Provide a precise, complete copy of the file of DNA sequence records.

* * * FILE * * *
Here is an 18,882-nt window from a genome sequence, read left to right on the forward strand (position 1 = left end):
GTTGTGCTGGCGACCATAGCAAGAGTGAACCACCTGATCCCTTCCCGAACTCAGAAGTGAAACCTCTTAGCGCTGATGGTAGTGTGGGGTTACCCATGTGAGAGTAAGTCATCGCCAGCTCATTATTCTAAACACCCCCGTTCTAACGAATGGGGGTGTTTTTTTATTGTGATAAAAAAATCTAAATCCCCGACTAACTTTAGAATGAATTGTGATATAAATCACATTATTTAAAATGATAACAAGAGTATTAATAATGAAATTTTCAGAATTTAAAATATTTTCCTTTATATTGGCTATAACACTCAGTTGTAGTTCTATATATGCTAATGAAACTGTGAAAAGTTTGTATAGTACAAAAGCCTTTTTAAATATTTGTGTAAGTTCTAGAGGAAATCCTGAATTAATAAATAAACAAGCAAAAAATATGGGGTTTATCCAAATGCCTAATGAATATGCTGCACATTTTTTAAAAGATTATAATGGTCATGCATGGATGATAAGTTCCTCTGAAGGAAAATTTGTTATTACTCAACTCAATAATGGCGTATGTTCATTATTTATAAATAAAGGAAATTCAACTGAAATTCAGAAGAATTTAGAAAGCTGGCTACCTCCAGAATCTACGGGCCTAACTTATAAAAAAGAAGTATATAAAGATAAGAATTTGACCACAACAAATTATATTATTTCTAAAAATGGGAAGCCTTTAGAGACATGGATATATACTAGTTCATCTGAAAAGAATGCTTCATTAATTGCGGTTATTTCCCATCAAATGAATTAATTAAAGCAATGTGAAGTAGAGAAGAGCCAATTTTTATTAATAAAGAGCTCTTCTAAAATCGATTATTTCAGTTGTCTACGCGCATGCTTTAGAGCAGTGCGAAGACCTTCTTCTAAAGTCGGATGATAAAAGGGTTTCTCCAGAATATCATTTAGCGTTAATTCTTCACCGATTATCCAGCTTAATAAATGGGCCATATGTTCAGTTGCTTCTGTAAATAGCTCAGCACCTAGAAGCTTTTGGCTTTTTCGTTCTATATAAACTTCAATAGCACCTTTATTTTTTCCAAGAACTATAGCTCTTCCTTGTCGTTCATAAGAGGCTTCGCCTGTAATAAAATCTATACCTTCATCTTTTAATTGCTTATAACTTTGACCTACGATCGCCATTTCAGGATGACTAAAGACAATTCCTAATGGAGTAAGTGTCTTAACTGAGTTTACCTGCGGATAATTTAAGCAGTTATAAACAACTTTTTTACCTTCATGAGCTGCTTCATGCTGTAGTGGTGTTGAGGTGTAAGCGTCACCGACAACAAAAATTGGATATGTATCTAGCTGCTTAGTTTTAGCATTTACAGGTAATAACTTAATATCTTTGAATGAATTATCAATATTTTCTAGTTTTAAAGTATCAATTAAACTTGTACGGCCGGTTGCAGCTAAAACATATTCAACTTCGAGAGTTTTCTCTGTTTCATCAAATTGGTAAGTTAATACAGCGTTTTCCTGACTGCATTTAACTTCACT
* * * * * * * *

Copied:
Here is an 18,882-nt window from a genome sequence, read left to right on the forward strand (position 1 = left end):
GTTGTGCTGGCGACCATAGCAAGAGTGAACCACCTGATCCCTTCCCGAACTCAGAAGTGAAACCTCTTAGCGCTGATGGTAGTGTGGGGTTACCCATGTGAGAGTAAGTCATCGCCAGCTCATTATTCTAAACACCCCCGTTCTAACGAATGGGGGTGTTTTTTTATTGTGATAAAAAAATCTAAATCCCCGACTAACTTTAGAATGAATTGTGATATAAATCACATTATTTAAAATGATAACAAGAGTATTAATAATGAAATTTTCAGAATTTAAAATATTTTCCTTTATATTGGCTATAACACTCAGTTGTAGTTCTATATATGCTAATGAAACTGTGAAAAGTTTGTATAGTACAAAAGCCTTTTTAAATATTTGTGTAAGTTCTAGAGGAAATCCTGAATTAATAAATAAACAAGCAAAAAATATGGGGTTTATCCAAATGCCTAATGAATATGCTGCACATTTTTTAAAAGATTATAATGGTCATGCATGGATGATAAGTTCCTCTGAAGGAAAATTTGTTATTACTCAACTCAATAATGGCGTATGTTCATTATTTATAAATAAAGGAAATTCAACTGAAATTCAGAAGAATTTAGAAAGCTGGCTACCTCCAGAATCTACGGGCCTAACTTATAAAAAAGAAGTATATAAAGATAAGAATTTGACCACAACAAATTATATTATTTCTAAAAATGGGAAGCCTTTAGAGACATGGATATATACTAGTTCATCTGAAAAGAATGCTTCATTAATTGCGGTTATTTCCCATCAAATGAATTAATTAAAGCAATGTGAAGTAGAGAAGAGCCAATTTTTATTAATAAAGAGCTCTTCTAAAATCGATTATTTCAGTTGTCTACGCGCATGCTTTAGAGCAGTGCGAAGACCTTCTTCTAAAGTCGGATGATAAAAGGGTTTCTCCAGAATATCATTTAGCGTTAATTCTTCACCGATTATCCAGCTTAATAAATGGGCCATATGTTCAGTTGCTTCTGTAAATAGCTCAGCACCTAGAAGCTTTTGGCTTTTTCGTTCTATATAAACTTCAATAGCACCTTTATTTTTTCCAAGAACTATAGCTCTTCCTTGTCGTTCATAAGAGGCTTCGCCTGTAATAAAATCTATACCTTCATCTTTTAATTGCTTATAACTTTGACCTACGATCGCCATTTCAGGATGACTAAAGACAATTCCTAATGGAGTAAGTGTCTTAACTGAGTTTACCTGCGGATAATTTAAGCAGTTATAAACAACTTTTTTACCTTCATGAGCTGCTTCATGCTGTAGTGGTGTTGAGGTGTAAGCGTCACCGACAACAAAAATTGGATATGTATCTAGCTGCTTAGTTTTAGCATTTACAGGTAATAACTTAATATCTTTGAATGAATTATCAATATTTTCTAGTTTTAAAGTATCAATTAAACTTGTACGGCCGGTTGCAGCTAAAACATATTCAACTTCGAGAGTTTTCTCTGTTTCATCAAATTGGTAAGTTAATACAGCGTTTTCCTGACTGCATTTAACTTCACT